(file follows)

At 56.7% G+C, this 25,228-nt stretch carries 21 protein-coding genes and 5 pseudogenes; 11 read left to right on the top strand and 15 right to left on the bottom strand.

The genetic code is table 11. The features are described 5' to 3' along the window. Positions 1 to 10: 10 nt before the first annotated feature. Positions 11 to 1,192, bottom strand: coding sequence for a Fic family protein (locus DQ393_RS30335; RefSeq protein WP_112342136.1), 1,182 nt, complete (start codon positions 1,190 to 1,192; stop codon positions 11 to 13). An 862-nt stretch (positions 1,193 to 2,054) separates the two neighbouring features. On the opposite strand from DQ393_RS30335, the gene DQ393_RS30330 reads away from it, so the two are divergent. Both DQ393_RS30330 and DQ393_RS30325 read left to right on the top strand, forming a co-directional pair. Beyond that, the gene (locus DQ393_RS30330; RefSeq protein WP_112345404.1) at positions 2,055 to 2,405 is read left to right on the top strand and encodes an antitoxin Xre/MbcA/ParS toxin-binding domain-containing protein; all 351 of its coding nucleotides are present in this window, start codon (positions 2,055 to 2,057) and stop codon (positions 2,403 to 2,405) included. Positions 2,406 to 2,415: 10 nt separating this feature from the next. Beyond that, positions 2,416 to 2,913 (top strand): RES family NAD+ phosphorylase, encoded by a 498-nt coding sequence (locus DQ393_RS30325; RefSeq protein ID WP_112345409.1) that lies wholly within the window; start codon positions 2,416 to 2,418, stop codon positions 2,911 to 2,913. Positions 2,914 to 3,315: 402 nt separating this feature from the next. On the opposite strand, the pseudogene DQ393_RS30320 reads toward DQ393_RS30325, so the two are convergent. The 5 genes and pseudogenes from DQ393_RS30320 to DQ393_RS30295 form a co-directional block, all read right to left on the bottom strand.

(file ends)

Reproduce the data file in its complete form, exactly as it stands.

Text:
At 56.7% G+C, this 25,228-nt stretch carries 21 protein-coding genes and 5 pseudogenes; 11 read left to right on the top strand and 15 right to left on the bottom strand.

The genetic code is table 11. The features are described 5' to 3' along the window. Positions 1 to 10: 10 nt before the first annotated feature. Positions 11 to 1,192, bottom strand: coding sequence for a Fic family protein (locus DQ393_RS30335; RefSeq protein WP_112342136.1), 1,182 nt, complete (start codon positions 1,190 to 1,192; stop codon positions 11 to 13). An 862-nt stretch (positions 1,193 to 2,054) separates the two neighbouring features. On the opposite strand from DQ393_RS30335, the gene DQ393_RS30330 reads away from it, so the two are divergent. Both DQ393_RS30330 and DQ393_RS30325 read left to right on the top strand, forming a co-directional pair. Beyond that, the gene (locus DQ393_RS30330; RefSeq protein WP_112345404.1) at positions 2,055 to 2,405 is read left to right on the top strand and encodes an antitoxin Xre/MbcA/ParS toxin-binding domain-containing protein; all 351 of its coding nucleotides are present in this window, start codon (positions 2,055 to 2,057) and stop codon (positions 2,403 to 2,405) included. Positions 2,406 to 2,415: 10 nt separating this feature from the next. Beyond that, positions 2,416 to 2,913 (top strand): RES family NAD+ phosphorylase, encoded by a 498-nt coding sequence (locus DQ393_RS30325; RefSeq protein ID WP_112345409.1) that lies wholly within the window; start codon positions 2,416 to 2,418, stop codon positions 2,911 to 2,913. Positions 2,914 to 3,315: 402 nt separating this feature from the next. On the opposite strand, the pseudogene DQ393_RS30320 reads toward DQ393_RS30325, so the two are convergent. The 5 genes and pseudogenes from DQ393_RS30320 to DQ393_RS30295 form a co-directional block, all read right to left on the bottom strand.